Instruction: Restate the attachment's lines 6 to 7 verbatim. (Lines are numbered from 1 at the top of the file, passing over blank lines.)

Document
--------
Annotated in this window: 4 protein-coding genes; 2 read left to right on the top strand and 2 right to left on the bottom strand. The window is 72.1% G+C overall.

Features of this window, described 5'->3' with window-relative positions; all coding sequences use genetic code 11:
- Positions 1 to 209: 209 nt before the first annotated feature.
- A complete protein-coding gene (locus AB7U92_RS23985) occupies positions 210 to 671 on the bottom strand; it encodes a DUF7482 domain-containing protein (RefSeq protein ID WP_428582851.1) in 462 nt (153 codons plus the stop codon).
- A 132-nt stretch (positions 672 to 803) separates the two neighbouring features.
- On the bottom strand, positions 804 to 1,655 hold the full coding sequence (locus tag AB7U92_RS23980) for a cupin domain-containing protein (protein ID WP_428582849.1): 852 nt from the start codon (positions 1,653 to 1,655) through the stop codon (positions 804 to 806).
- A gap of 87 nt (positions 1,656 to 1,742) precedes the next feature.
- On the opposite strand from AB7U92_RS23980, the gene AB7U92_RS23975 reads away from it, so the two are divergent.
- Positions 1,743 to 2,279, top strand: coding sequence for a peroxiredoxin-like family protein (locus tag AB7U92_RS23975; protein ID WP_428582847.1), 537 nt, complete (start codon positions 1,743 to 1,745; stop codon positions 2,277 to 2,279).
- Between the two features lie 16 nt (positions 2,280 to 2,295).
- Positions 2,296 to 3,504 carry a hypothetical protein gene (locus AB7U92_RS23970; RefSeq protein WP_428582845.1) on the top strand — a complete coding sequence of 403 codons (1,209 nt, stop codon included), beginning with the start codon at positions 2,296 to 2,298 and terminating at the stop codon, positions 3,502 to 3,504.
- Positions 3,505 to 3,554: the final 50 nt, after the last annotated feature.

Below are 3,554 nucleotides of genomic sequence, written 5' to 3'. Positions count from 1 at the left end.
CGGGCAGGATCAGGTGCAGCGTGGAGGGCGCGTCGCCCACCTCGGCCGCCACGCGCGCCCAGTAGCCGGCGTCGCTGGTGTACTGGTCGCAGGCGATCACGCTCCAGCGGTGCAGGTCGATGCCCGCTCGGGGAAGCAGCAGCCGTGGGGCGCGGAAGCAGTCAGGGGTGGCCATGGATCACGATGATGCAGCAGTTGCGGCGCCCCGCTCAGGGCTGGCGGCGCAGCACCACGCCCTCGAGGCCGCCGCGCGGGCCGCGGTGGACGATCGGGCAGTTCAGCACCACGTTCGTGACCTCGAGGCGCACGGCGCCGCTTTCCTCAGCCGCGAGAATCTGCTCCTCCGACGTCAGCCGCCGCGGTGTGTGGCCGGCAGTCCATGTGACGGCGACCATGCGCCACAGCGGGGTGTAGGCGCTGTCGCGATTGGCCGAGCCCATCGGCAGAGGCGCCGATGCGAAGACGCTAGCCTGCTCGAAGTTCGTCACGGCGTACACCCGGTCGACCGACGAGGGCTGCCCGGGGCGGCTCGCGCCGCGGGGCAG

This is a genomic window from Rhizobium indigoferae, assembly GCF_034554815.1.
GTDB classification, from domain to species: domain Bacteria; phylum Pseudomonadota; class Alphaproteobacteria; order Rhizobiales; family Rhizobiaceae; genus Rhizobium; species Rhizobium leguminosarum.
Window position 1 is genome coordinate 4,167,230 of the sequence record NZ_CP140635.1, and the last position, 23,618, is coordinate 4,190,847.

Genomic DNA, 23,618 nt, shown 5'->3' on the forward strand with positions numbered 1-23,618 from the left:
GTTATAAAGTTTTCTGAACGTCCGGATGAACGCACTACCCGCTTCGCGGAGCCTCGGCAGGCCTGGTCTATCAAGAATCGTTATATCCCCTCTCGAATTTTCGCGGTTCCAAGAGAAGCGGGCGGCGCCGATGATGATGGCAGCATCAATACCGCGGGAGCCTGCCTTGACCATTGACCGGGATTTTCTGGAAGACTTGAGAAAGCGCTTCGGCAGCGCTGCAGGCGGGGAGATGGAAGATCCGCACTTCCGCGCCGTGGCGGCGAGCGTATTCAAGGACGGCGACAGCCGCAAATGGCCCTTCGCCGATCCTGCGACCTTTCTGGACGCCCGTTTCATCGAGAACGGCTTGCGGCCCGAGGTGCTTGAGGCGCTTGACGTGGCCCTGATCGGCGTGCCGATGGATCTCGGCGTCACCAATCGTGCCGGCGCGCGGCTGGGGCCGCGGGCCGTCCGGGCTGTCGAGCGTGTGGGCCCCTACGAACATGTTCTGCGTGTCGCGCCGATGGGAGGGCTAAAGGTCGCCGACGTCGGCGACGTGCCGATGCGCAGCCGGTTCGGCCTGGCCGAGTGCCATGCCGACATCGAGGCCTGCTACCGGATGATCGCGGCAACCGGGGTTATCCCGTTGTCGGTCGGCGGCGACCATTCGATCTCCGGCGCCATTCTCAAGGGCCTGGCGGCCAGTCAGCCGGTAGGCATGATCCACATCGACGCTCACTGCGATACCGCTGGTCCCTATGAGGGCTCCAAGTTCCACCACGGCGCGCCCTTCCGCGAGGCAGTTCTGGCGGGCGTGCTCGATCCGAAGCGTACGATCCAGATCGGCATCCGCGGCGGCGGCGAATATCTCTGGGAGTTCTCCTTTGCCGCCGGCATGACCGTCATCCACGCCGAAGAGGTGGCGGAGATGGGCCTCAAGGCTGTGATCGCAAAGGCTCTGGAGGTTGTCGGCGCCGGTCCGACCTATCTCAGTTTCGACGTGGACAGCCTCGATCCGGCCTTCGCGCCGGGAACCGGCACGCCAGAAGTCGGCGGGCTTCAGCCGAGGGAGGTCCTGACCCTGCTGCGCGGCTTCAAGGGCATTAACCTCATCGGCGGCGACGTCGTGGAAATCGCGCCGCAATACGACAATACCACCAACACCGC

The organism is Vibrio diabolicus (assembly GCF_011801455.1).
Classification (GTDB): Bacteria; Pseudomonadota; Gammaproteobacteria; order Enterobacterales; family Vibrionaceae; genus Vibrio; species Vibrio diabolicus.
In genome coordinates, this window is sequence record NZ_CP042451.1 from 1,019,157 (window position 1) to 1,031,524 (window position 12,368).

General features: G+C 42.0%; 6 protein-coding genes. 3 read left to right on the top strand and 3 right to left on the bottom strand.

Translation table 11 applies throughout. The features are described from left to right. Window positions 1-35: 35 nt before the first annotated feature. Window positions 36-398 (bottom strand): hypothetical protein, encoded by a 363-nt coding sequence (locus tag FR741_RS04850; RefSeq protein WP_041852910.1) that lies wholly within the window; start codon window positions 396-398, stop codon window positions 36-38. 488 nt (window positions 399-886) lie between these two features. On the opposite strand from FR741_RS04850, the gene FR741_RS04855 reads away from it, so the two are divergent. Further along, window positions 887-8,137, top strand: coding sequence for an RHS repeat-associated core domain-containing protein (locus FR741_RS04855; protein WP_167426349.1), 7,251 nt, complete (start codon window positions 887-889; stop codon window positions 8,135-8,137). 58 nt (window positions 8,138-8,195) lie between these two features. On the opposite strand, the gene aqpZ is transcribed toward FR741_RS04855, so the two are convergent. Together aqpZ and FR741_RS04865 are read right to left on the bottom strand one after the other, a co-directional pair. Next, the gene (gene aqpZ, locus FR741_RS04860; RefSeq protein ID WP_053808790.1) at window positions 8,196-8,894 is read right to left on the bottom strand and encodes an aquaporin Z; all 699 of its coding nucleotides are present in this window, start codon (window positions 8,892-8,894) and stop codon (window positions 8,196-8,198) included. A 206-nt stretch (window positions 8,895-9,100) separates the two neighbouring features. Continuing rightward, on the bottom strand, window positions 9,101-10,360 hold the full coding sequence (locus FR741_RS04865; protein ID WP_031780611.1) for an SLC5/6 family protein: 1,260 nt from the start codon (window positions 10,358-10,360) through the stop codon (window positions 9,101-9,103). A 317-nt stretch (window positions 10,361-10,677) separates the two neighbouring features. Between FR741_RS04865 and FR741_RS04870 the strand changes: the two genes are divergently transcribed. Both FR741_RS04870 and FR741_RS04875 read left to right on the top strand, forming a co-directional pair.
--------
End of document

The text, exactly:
- On the bottom strand, positions 804 to 1,655 hold the full coding sequence (locus tag AB7U92_RS23980) for a cupin domain-containing protein (protein ID WP_428582849.1): 852 nt from the start codon (positions 1,653 to 1,655) through the stop codon (positions 804 to 806).
- A gap of 87 nt (positions 1,656 to 1,742) precedes the next feature.